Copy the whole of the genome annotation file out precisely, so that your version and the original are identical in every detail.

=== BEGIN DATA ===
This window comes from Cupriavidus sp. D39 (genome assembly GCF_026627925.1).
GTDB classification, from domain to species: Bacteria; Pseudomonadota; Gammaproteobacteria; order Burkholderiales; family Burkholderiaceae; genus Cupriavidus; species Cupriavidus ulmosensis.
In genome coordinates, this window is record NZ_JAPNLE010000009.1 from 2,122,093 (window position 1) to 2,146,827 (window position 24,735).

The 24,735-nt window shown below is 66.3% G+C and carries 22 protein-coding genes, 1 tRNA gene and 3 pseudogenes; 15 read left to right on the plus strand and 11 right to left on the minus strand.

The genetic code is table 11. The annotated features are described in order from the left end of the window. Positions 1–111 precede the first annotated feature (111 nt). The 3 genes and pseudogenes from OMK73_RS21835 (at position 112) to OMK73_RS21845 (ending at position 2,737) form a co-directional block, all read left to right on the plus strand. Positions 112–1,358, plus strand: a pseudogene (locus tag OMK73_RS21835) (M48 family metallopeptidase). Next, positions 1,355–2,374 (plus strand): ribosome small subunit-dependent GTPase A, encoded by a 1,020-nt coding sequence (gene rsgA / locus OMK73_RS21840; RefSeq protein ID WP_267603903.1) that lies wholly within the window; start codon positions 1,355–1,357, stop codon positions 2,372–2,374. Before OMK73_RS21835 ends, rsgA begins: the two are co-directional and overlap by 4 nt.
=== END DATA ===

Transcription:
This window comes from Cupriavidus sp. D39 (genome assembly GCF_026627925.1).
GTDB classification, from domain to species: Bacteria; Pseudomonadota; Gammaproteobacteria; order Burkholderiales; family Burkholderiaceae; genus Cupriavidus; species Cupriavidus ulmosensis.
In genome coordinates, this window is record NZ_JAPNLE010000009.1 from 2,122,093 (window position 1) to 2,146,827 (window position 24,735).

The 24,735-nt window shown below is 66.3% G+C and carries 22 protein-coding genes, 1 tRNA gene and 3 pseudogenes; 15 read left to right on the plus strand and 11 right to left on the minus strand.

The genetic code is table 11. The annotated features are described in order from the left end of the window. Positions 1–111 precede the first annotated feature (111 nt). The 3 genes and pseudogenes from OMK73_RS21835 (at position 112) to OMK73_RS21845 (ending at position 2,737) form a co-directional block, all read left to right on the plus strand. Positions 112–1,358, plus strand: a pseudogene (locus tag OMK73_RS21835) (M48 family metallopeptidase). Next, positions 1,355–2,374 (plus strand): ribosome small subunit-dependent GTPase A, encoded by a 1,020-nt coding sequence (gene rsgA / locus OMK73_RS21840; RefSeq protein ID WP_267603903.1) that lies wholly within the window; start codon positions 1,355–1,357, stop codon positions 2,372–2,374. Before OMK73_RS21835 ends, rsgA begins: the two are co-directional and overlap by 4 nt.